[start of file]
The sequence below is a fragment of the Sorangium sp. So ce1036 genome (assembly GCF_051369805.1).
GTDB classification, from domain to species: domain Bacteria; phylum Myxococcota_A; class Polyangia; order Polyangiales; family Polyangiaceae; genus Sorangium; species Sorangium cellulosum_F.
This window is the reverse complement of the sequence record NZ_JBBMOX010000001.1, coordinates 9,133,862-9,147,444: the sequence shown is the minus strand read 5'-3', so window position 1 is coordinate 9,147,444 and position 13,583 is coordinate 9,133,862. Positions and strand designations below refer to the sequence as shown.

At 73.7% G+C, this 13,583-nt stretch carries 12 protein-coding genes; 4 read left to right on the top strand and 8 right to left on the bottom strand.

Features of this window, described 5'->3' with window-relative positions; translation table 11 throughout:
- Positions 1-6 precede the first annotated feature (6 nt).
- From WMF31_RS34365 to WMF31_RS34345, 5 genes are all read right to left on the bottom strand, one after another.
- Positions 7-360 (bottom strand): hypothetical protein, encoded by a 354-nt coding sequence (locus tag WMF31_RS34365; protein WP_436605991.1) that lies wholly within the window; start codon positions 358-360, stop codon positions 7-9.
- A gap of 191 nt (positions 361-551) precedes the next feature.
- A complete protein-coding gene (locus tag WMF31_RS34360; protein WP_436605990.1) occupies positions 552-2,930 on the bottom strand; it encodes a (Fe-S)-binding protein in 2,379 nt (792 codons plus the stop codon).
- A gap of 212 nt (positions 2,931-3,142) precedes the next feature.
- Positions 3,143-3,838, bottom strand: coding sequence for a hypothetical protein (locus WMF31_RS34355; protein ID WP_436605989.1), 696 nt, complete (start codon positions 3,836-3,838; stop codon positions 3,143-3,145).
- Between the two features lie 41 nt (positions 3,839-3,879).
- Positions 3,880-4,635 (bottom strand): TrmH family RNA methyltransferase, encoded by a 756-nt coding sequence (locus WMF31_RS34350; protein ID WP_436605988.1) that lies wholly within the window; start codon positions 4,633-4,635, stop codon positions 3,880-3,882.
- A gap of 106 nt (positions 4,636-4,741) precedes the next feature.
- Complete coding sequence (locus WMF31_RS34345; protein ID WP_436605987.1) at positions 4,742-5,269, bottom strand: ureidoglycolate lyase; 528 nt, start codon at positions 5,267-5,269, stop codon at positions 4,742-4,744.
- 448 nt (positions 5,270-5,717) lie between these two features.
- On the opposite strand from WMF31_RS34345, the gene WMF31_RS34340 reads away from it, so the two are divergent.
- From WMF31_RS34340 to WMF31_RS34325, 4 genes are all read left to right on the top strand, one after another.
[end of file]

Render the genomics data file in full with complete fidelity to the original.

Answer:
The sequence below is a fragment of the Sorangium sp. So ce1036 genome (assembly GCF_051369805.1).
GTDB classification, from domain to species: domain Bacteria; phylum Myxococcota_A; class Polyangia; order Polyangiales; family Polyangiaceae; genus Sorangium; species Sorangium cellulosum_F.
This window is the reverse complement of the sequence record NZ_JBBMOX010000001.1, coordinates 9,133,862-9,147,444: the sequence shown is the minus strand read 5'-3', so window position 1 is coordinate 9,147,444 and position 13,583 is coordinate 9,133,862. Positions and strand designations below refer to the sequence as shown.

At 73.7% G+C, this 13,583-nt stretch carries 12 protein-coding genes; 4 read left to right on the top strand and 8 right to left on the bottom strand.

Features of this window, described 5'->3' with window-relative positions; translation table 11 throughout:
- Positions 1-6 precede the first annotated feature (6 nt).
- From WMF31_RS34365 to WMF31_RS34345, 5 genes are all read right to left on the bottom strand, one after another.
- Positions 7-360 (bottom strand): hypothetical protein, encoded by a 354-nt coding sequence (locus tag WMF31_RS34365; protein WP_436605991.1) that lies wholly within the window; start codon positions 358-360, stop codon positions 7-9.
- A gap of 191 nt (positions 361-551) precedes the next feature.
- A complete protein-coding gene (locus tag WMF31_RS34360; protein WP_436605990.1) occupies positions 552-2,930 on the bottom strand; it encodes a (Fe-S)-binding protein in 2,379 nt (792 codons plus the stop codon).
- A gap of 212 nt (positions 2,931-3,142) precedes the next feature.
- Positions 3,143-3,838, bottom strand: coding sequence for a hypothetical protein (locus WMF31_RS34355; protein ID WP_436605989.1), 696 nt, complete (start codon positions 3,836-3,838; stop codon positions 3,143-3,145).
- Between the two features lie 41 nt (positions 3,839-3,879).
- Positions 3,880-4,635 (bottom strand): TrmH family RNA methyltransferase, encoded by a 756-nt coding sequence (locus WMF31_RS34350; protein ID WP_436605988.1) that lies wholly within the window; start codon positions 4,633-4,635, stop codon positions 3,880-3,882.
- A gap of 106 nt (positions 4,636-4,741) precedes the next feature.
- Complete coding sequence (locus WMF31_RS34345; protein ID WP_436605987.1) at positions 4,742-5,269, bottom strand: ureidoglycolate lyase; 528 nt, start codon at positions 5,267-5,269, stop codon at positions 4,742-4,744.
- 448 nt (positions 5,270-5,717) lie between these two features.
- On the opposite strand from WMF31_RS34345, the gene WMF31_RS34340 reads away from it, so the two are divergent.
- From WMF31_RS34340 to WMF31_RS34325, 4 genes are all read left to right on the top strand, one after another.